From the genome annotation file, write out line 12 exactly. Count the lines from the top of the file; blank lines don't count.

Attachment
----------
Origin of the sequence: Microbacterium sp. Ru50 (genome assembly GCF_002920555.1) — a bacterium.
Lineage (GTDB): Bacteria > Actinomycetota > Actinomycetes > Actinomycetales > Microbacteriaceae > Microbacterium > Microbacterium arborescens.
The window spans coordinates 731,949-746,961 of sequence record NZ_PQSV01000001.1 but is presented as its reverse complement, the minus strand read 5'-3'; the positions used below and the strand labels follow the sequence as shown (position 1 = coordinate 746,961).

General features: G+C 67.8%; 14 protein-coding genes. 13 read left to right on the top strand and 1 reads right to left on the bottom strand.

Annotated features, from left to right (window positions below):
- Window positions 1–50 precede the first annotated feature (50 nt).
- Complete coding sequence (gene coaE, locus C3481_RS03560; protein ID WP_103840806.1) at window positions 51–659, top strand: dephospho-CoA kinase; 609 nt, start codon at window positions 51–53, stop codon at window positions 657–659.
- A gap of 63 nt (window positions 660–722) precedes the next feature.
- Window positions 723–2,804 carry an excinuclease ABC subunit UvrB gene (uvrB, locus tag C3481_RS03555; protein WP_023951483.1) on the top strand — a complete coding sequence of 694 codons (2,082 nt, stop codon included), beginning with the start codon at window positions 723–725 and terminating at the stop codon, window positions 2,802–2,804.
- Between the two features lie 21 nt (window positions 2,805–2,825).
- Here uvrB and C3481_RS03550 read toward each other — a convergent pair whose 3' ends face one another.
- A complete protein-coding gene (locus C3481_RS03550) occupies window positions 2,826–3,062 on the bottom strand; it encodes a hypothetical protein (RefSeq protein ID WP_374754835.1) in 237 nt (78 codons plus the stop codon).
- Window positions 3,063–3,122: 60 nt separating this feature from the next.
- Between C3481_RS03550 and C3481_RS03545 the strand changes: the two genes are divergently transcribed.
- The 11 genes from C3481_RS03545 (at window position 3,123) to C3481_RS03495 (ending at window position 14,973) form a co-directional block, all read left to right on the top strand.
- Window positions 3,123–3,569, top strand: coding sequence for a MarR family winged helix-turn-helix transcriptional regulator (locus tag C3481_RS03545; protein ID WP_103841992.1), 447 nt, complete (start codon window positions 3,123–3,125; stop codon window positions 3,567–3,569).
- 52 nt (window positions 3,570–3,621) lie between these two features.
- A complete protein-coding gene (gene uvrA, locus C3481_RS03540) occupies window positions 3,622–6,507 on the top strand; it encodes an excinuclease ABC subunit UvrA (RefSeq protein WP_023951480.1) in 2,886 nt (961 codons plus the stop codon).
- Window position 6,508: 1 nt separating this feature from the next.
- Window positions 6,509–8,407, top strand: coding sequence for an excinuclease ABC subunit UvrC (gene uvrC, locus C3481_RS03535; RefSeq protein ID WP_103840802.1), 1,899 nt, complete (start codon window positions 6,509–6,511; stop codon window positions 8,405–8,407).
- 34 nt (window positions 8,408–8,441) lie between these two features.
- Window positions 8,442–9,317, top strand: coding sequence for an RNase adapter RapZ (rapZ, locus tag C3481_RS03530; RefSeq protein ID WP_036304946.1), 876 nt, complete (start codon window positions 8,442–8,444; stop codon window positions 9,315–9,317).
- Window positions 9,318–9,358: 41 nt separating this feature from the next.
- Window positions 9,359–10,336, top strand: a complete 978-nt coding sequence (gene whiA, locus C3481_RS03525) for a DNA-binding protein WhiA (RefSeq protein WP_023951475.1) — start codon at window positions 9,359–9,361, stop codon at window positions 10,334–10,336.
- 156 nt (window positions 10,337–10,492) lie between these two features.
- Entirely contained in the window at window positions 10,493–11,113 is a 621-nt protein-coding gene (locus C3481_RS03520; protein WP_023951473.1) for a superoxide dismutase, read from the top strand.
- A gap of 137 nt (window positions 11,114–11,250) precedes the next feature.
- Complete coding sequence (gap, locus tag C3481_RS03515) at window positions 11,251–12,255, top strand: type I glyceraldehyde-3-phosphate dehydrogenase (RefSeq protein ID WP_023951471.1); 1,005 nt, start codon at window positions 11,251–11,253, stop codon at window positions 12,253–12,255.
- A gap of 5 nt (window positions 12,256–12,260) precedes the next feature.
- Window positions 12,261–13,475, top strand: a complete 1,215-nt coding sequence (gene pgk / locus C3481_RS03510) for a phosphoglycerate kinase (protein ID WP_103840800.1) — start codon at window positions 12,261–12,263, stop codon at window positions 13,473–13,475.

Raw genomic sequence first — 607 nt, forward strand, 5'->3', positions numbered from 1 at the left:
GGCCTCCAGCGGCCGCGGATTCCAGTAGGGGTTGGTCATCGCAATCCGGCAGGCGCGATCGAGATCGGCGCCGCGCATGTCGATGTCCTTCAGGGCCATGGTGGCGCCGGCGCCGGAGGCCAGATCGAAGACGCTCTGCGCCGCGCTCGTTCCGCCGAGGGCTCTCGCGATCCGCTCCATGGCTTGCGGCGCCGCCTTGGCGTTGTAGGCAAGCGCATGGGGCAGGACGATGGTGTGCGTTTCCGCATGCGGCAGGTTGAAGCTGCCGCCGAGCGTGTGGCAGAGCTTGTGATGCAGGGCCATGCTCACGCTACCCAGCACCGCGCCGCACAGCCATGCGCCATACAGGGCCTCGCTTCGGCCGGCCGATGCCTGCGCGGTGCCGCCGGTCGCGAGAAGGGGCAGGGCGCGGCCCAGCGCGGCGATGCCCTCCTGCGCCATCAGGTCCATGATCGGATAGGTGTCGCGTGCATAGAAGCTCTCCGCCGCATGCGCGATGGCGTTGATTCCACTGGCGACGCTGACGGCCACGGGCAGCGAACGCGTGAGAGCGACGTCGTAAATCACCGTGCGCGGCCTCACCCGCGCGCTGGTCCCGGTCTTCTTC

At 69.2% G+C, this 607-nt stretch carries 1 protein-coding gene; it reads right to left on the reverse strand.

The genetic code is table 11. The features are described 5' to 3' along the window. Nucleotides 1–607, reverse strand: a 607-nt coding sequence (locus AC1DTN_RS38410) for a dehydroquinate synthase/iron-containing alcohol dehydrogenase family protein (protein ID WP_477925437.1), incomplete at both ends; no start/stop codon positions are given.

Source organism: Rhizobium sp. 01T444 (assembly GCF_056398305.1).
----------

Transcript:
- A complete protein-coding gene (locus C3481_RS03550) occupies window positions 2,826–3,062 on the bottom strand; it encodes a hypothetical protein (RefSeq protein ID WP_374754835.1) in 237 nt (78 codons plus the stop codon).